JDJ: The latest version of JBuilder is being released today, so that's exciting news. Tony, why don't you go ahead and talk a little bit about what Borland is doing with JBuilder and also with Java.
de la Lama: We're so excited about JBuilder 4, and this is a great place to really reveal it to the public for the first time. We have some interesting features that I think are really going to take JBuilder 4 to the next level for development of Java applications. For starters we have a new team development solution that's based on the CVS [Concurrent Versions System] repository. You're probably familiar with our heritage of having JBuilder run on Solaris, Linux, and Windows - all three platforms. We wanted something that would work and scale across the Internet and run across many different operating systems. The CVS-based repository we've chosen is fully integrated into the product. It's a very good technology - one of the main features we want to let people know about in JBuilder 4.
I also want to mention a couple of other features related to debugging. Some folks may not know that we have full JSP debugging with JBuilder 4. You can actually set a breakpoint in JSP when you get there, and view the variables. From there you can go ahead and jump off into an EJB that may be tagged in the JSP itself. It's an interesting environment for debugging.
We also have support for Servlet 2.2 and JSP 1.1 - the latest standards in both those specs - and on top of that, we now include Tomcat and Apache. If you look at JBuilder 4 as a whole package you now get at the enterprise level, you have Borland application server, which includes VisiBroker. You get a JSP runner, and a servlet runner, and Tomcat. So you have a really good environment that you can actually build right out of the box, debug, deploy locally, and test your EJBs. We're very excited about the success in this environment.
JDJ: Maybe you could talk a little more about the different features,
wizards, code generation facilities in JBuilder, and what differentiates it from some of the competing
de la Lama: We get what we call the EJB modeler to create container management persistence - EJB management persistence. By default we'll go ahead and create the whole EJB interface for you for the primary classes. That really saves you a lot of time. Also with the JBuilder 4 release we're going to be supporting WebLogic for the first time. So you'll be able to build EJBs, deploy them, run them, and debug them on the WebLogic server from BEA. So now we actually support two application servers out of the box - our own Borland application server and WebLogic. Also one of the features that customers are really excited about is the ability to deploy, or actually hot deploy, onto WebLogic. You'll be able to actually drop your EJB without having to restart the server, and it will pick up where it left off. It saves a lot of time in your development.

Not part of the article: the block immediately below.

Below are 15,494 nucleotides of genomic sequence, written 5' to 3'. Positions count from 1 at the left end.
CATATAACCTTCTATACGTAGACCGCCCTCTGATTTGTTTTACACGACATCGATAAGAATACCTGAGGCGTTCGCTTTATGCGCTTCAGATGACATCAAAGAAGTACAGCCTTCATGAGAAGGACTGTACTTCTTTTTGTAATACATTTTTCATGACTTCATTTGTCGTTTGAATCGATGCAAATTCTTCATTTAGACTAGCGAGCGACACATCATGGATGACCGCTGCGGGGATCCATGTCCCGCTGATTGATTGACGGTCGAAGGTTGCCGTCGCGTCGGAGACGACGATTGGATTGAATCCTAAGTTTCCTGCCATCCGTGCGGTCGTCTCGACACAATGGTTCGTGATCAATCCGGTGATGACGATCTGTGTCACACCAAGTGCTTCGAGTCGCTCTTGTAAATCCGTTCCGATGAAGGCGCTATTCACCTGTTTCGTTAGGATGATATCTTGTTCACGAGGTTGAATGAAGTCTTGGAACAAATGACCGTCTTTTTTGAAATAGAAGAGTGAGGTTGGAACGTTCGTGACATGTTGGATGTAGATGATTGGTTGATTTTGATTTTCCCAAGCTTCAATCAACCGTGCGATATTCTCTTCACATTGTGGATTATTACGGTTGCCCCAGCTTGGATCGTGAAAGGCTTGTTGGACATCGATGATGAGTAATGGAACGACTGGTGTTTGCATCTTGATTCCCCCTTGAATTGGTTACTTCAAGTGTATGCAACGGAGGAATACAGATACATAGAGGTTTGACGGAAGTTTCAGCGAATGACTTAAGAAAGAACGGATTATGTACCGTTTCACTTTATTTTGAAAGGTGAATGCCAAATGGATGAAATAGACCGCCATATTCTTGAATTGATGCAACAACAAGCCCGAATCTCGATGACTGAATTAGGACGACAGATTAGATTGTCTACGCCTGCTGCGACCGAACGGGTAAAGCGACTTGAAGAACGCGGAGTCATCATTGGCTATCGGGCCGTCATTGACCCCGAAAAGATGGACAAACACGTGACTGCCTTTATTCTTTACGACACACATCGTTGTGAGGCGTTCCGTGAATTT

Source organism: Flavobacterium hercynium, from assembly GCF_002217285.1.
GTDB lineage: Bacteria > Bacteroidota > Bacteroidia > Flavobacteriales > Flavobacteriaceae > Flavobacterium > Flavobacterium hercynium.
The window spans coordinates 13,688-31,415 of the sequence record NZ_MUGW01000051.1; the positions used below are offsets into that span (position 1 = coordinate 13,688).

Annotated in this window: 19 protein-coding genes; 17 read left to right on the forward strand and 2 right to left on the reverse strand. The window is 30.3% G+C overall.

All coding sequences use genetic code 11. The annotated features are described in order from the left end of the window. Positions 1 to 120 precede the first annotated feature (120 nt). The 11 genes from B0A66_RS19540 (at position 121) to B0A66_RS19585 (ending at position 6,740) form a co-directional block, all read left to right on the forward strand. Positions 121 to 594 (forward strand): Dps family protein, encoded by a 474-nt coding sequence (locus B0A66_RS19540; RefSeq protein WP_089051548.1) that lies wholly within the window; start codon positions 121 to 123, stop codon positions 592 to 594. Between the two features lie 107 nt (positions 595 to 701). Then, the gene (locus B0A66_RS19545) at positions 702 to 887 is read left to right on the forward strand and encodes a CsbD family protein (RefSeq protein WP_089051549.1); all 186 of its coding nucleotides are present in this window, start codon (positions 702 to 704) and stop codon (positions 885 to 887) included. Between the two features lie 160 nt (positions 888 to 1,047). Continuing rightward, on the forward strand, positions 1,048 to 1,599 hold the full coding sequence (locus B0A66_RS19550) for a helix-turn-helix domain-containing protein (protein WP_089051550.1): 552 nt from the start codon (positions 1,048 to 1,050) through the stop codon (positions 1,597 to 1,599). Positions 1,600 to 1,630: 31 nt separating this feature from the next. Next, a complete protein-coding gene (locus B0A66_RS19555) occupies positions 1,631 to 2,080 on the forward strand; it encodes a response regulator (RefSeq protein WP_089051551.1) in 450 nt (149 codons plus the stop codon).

JDJ: Now with CVS, it's obviously something you can do over the Internet. Is that encrypted and secure?
de la Lama: That's a good question. Just the other day I was working with a few of my developers. we were talking about an open-search project based on CVS and were kind of interested in taking a look at the code for this. So we fired up Jbuilder, pointed Jbuilder to create a project, then pointed it to the repository, put in the URL and the password, and within minutes we were downloading the project right inside JBuilder. Five minutes later, with one button, we were compiling the whole project. That was very cool, because there are so many different open-source projects out there based on CVS. I think it opens up a lot of new code relatively quickly from inside JBuilder.
JDJ: Right, the alternative is probably command line, which can be a little difficult with newer developers. Now I see the comments on open database support. What are some of the database features in JBuilder?
de la Lama: We're especially proud of our database support inside JBuilder. Borland has a long heritage of building really solid development environments for database development, and we created something about three releases ago called dataexpress. It's a great framework to build your applications on top of. It'll insulate you from the rudimentary JDBC type of coding that most people have to do. So using dataexpress and the functionality it provides, we also give you something called JDatastore, and we're up to version 4, which is an all-Java database. It's a small footprint, fully object-relational database that allows you to build very solid applications locally. So we're really excited that we could include this functionality in our professional version as well as our enterprise version. And in the enterprise version you get the actual source code to our framework for dataexpress. It's a really solid value, we think, in database programming.
JDJ: I imagine that people can check out an evaluation copy of Jbuilder. Also, maybe you could talk about your web site and what's available there.